Archive for Family

The Cake Incident

When my boys were about seven and nine years old there occurred what I’ve dubbed “The Cake Incident”. Their mom, Evelyn had an uncanny ability (I know none of you moms out there had/have this) to tune the boys out, and zero in on what she was watching on TV. I was not blessed with the ability to tune them out, so I heard every word they said. I didn’t mind. Quite often, they were better entertainment than what was on television.

cake incidentSo, there we were, having a quiet evening at home, Mom relaxing on the couch, watching TV; me in my recliner, and the boys playing on the living room floor. Billy, the oldest, leaned over and asked little brother, Wes, “Hey, Wes, you want some cake?”

Wes nodded enthusiastically, and Billy looked over at Mom and says, “Hey, Mom, can we have some cake?”

Nothing.

So, the boys went back to playing, and about five minutes later, Billy leaned over to Wes and said, “Wes! You still want some cake, right?”

Wes is really into the idea of cake by then, and his nod is even more enthusiastic. Wes was a boy of few words, mind you, but when he decided to speak, he could blow your mind. (Still can.)

Billy looks at his mom, and a little louder this time, says, “Hey, Mom! Can we have some cake?”

Nothing. Zonesville.

So, they returned to their toys, and after a few more minutes had passed, Billy leaned over to Wes and says, “Okay, Wes, I’m gonna ask her one more time, then we’ll start tearin’ stuff up.” Wes got a wide-eyed look on his face, glanced over at his mom, then shrugged and gave a curt nod of approval.

I said, “Evelyn, you better get the boys some cake.”

She said, “Huh, what?”

The boys got some cake.

 

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Wows and Holy Cows

pink bugBack in the late seventies, I worked as a logger in the foothills of Mt. Rainier. The work was hard, and as a result, I was in the best shape of my life.

For a couple of those years my “ride” was a 1963 VW Bug, with little flowers painted all over the inside. The other loggers would just shake their heads sadly when I’d come “roaring into the parking lot each morning.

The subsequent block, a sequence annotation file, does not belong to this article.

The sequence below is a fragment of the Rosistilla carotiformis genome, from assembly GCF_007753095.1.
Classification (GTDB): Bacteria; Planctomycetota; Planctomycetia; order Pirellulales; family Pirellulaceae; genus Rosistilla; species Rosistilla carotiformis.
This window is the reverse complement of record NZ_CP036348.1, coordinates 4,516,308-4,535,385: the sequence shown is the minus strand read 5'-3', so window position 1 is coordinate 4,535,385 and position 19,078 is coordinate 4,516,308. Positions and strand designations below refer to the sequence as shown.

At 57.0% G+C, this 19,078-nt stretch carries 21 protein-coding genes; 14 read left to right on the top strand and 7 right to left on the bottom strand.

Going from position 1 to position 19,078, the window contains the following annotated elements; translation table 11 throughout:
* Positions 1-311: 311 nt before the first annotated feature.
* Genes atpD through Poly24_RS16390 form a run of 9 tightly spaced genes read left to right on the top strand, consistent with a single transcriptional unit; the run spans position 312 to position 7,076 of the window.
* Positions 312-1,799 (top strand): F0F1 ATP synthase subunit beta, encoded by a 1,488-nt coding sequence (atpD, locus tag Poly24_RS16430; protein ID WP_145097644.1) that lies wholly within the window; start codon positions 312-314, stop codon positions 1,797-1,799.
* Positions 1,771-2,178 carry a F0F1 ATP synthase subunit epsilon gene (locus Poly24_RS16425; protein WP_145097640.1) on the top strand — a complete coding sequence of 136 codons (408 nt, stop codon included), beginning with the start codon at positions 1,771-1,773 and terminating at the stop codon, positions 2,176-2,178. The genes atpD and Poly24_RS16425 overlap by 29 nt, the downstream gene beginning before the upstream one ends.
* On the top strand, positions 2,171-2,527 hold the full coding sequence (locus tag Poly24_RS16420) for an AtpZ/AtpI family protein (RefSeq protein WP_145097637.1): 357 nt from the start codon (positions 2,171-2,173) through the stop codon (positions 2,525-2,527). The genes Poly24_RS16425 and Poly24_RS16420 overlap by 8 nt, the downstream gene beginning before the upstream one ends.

Out of necessity, I learned how to change out an engine on that VW bug. I drove the little car hard, and when the engine went kaput, somebody told me it was easy to take the old engine out and put another one in.

Briefly, here’s the procedure. There are four bolts holding the engine in place—and of course other smaller nuts & screws had to be removed to disengage various smaller parts. Once the bolts and screws were removed, you stood inside the engine compartment at the rear of the car, twisted the engine, pulled it out and dropped it on the floor of the garage. Without the engine, the back of the car was light as a feather, so the next step was to lift the car and roll it over the old motor and set it back down. It was a bit tricky, in that you had to straddle the engine as you walked the car forward. Next, you’d slide the old motor out of the way, slide the new on into place, and reverse the procedure to install the new engine. Piece-a-cake!

So anyhow, one Saturday morning, I was preparing to install an engine in the VW for the second time, and when I mention this to my son Billy, who was eight at the time, his eyes got wide, and he said, “Cool!”, then ran out the front door.

Later–I’d dropped the old engine, and was standing behind the car preparing to lift it up and over it–I crouched, gripped the bumper with both hands, and then a small voice behind me whispered, “Now… watch this!”

I turned to find Billy, his little brother, Wes, and four neighborhood boys standing in a row, bent forward, hands on their knees, waiting for the show Billy had obviously promised. Not one to disappoint my boys, I turned back to the chore at hand and to a chorus of reverent ooos, ahs, wows, and holy cows, I lifted the car up and rolled it over the engine.

When I turned around, there were six very impressed little boys standing there, eyes popping and mouths agape. I took a step toward them, did a weightlifter pose and growled fiercely. They about killed each other trying to get out of the garage.

I often wonder what happened to my little pink VW bug; probably a pile of rust somewhere up near the base of Mt. Rainier.

 

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Lesson Learned

Wes was 8 and Billy was 10, and we were home alone. I’d turned the oven on and then continued watching television with them while it heated up. After fifteen or so minutes, Billy reminded me it was dinner time, and Wes, ever the parrot, said, “Yeah… dinner.”

I got up and headed for the kitchen, the boys hot on my heels, and when I opened the oven door, they were standing side-by-side a few feet away.